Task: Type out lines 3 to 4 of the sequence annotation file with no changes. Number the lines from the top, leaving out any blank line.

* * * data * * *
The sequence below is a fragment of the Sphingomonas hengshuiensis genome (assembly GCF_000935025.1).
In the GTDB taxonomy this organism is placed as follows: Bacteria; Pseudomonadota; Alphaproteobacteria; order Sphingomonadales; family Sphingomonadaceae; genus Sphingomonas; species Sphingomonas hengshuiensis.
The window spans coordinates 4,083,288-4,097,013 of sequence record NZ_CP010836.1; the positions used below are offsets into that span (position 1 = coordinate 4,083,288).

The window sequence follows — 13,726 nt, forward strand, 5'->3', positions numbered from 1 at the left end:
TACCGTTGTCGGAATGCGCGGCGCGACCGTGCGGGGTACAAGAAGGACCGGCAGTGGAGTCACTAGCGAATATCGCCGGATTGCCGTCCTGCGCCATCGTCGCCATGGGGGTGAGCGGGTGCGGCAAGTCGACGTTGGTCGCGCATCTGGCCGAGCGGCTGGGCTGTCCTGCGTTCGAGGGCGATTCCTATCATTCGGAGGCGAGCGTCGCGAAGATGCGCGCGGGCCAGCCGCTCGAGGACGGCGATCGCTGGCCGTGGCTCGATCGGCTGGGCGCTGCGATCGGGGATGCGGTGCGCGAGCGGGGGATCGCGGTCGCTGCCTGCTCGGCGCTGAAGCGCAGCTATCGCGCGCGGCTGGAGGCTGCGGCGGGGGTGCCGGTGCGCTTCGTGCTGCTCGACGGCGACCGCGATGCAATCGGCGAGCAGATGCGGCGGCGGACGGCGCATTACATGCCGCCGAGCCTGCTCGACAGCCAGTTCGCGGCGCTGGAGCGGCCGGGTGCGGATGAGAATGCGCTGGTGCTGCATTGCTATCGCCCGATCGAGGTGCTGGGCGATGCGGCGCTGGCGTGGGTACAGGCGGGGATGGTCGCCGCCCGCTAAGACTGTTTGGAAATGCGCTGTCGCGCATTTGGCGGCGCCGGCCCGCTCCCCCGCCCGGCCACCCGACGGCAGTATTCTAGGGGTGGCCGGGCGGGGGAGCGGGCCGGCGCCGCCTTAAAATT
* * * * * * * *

The window spans coordinates 4,083,288-4,097,013 of sequence record NZ_CP010836.1; the positions used below are offsets into that span (position 1 = coordinate 4,083,288).

The window sequence follows — 13,726 nt, forward strand, 5'->3', positions numbered from 1 at the left end: